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@NCCapitol

Feds launch criminal probe into coal ash spill

Posted February 13

— The U.S. Attorney's Office in Raleigh has opened a criminal investigation into a coal ash spill that dumped thousands of gallons of toxic sludge into the Dan River from a pond near a shuttered Duke Energy power plant. 

A subpoena issued to the state Department of Environment and Natural Resources orders representatives of the agency to deliver documents to a grand jury for up to three days starting March 18. WRAL News obtained copies of the subpoena through a public records request to DENR. 

Tom Williams, director of corporate media relations for Duke Energy, acknowledged Thursday that the company had also received a subpoena from the federal government.

"Duke Energy will continue to cooperate with any state or federal agency that would undertake and investigation," he said.

Williams declined to provide a copy of the document, saying that it was "confidential by its nature." Corporations like Duke are not subject to the same public records rules that govern state agencies.

In the subpoena issued to the state, the federal government is seeking evidence related to the Feb. 2 spill from a waste pond near a power plant in Rockingham County. Such ponds contain the material left over after coal is burned for power generation. The dust is stored in a slurry, and contains hazardous material like mercury, arsenic and heavy metals. State health officials issued two warnings Wednesday for people to avoid swimming and eating fish caught near the spill site.

The Dan River Steam Station, near Eden, no longer produces power for Duke Energy, but the company is still considering how to decommission the property.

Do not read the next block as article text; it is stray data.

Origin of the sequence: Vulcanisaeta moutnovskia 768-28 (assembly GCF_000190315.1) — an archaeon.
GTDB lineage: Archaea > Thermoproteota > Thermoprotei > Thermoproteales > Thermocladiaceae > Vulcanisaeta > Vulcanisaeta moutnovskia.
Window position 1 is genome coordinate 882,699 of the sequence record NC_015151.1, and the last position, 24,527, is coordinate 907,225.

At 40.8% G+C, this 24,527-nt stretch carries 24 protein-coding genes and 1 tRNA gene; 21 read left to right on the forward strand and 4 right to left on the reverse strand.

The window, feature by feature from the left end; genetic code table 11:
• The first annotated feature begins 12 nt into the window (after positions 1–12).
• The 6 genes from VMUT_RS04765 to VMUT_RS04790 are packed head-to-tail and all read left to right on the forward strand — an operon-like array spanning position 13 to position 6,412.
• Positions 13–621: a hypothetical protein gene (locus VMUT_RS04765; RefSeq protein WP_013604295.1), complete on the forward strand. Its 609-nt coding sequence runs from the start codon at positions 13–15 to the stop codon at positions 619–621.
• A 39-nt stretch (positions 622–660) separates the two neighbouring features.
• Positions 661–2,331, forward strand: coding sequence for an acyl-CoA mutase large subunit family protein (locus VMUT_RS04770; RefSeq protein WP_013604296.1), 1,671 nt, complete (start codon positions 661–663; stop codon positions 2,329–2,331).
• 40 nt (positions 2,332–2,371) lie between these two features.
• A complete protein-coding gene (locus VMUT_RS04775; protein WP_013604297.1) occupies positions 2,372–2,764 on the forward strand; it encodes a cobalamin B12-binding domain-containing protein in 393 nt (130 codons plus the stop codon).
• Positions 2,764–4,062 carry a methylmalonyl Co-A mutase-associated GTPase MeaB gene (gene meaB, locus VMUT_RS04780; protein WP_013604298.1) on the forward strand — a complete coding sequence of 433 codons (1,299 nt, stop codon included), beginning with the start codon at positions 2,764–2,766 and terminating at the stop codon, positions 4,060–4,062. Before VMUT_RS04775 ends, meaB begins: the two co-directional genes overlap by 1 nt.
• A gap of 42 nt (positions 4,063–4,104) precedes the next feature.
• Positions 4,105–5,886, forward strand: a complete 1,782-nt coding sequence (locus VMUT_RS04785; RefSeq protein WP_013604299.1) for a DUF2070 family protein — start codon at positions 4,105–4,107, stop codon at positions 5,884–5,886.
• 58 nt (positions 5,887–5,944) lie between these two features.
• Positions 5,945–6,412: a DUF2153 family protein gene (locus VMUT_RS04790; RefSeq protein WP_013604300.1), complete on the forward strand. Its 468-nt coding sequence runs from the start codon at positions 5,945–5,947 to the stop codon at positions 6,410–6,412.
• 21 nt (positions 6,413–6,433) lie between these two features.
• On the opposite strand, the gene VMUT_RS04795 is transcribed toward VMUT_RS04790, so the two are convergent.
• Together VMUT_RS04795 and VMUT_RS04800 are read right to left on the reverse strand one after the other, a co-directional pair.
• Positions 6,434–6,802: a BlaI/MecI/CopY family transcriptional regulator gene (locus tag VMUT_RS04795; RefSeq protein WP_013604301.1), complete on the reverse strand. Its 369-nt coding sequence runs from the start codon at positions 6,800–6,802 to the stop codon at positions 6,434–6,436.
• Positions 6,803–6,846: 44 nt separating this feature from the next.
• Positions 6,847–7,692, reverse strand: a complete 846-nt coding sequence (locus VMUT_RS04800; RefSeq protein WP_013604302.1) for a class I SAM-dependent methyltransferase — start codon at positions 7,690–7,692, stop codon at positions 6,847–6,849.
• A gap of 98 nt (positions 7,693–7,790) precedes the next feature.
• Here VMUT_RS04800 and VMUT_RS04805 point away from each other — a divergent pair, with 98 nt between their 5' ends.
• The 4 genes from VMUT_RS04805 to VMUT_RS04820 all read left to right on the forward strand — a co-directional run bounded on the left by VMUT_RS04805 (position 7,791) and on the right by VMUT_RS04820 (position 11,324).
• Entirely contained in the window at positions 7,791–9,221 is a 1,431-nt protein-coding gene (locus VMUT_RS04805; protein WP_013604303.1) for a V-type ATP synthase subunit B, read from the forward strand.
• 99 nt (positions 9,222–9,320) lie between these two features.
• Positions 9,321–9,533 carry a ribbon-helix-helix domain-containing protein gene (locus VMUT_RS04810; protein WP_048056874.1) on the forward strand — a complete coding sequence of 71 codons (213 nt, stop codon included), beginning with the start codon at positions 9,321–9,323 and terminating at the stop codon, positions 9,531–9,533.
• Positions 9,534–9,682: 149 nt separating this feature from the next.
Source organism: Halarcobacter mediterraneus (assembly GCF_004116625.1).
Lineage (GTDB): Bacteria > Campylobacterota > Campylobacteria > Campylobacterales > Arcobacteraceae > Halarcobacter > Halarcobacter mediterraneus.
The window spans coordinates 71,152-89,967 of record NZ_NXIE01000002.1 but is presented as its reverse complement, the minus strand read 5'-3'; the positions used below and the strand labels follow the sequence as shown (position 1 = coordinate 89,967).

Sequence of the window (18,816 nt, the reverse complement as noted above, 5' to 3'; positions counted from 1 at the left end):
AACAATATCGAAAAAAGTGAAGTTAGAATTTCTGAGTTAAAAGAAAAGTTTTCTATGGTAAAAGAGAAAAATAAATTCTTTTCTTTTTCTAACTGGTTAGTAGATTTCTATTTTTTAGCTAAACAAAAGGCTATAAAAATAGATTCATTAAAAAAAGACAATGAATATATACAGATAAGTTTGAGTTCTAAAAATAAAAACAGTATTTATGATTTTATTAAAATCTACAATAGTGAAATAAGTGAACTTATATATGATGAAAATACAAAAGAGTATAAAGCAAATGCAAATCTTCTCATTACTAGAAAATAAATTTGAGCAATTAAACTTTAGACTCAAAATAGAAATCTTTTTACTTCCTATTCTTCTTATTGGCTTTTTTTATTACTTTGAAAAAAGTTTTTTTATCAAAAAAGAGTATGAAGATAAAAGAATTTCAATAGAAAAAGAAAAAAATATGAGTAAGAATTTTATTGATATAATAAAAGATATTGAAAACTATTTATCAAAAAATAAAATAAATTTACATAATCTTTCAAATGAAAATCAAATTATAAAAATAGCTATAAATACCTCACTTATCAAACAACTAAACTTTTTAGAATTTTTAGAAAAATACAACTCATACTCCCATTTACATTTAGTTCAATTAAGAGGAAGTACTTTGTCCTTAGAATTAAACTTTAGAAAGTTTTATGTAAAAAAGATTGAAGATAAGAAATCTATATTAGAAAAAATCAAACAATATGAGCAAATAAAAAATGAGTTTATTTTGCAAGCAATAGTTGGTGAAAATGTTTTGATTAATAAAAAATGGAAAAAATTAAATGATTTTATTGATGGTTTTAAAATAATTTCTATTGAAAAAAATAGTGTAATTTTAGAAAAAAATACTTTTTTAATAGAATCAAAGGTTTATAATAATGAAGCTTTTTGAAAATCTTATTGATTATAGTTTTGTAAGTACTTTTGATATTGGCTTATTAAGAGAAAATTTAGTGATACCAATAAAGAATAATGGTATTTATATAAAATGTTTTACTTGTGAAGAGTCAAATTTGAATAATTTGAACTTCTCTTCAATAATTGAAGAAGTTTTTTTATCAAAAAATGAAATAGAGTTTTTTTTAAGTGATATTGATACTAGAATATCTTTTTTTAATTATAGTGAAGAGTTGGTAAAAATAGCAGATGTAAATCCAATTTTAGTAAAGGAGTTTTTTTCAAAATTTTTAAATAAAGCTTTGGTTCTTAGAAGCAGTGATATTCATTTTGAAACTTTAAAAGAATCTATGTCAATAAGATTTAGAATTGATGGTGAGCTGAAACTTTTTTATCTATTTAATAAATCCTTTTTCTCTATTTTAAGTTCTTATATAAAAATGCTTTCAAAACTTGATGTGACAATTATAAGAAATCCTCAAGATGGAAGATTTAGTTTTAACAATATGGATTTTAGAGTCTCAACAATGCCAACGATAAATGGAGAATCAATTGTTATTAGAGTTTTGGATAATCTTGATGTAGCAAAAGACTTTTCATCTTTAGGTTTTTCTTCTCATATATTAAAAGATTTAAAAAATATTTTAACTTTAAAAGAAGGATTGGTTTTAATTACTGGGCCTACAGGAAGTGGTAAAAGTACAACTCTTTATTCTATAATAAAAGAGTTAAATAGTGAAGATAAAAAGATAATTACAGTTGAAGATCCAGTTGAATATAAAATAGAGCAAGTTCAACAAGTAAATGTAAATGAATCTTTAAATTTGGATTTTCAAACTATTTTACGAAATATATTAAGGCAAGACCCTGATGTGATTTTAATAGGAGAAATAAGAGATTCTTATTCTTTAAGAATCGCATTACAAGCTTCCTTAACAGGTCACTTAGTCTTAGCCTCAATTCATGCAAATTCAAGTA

The subpoena to the state seeks copies of permits related to the plant, as well as "any and all emails, memoranda, letters, photographs, videos, reports, and any other documents or materials" since 2010 that speak to leaks or discharges from the pond. Prosecutors are also seeking documents and emails specifically related to the Feb. 2 spill.

The subpoena does not explicitly say who the target of the criminal probe might be, but it does seek records of communication between Duke Energy and the state during spill's immediate aftermath. 

"We will cooperate in the request," DENR spokesman Drew Elliot said.

Even before the spill, Duke, the state, and environmental groups had been involved in litigation over the Eden plant and 14 other current and closed coal ash sites throughout the state. Environmental groups say the ponds are a hazard because they slowly leach toxins into ground water and are a risk for catastrophic spills like the one in the Dan River. 

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  • Rebelyell55 Feb 17, 1:54 p.m.

    Dag nabit, more tax dollars being wasted after the fact. All because our state officals didn't do their jobs, that tax payers are paying for. The really sad part is they don't know who their "customer " are.

  • A person Feb 14, 2:38 p.m.

    Does anyone ever launch an investigation into what the feds are doing????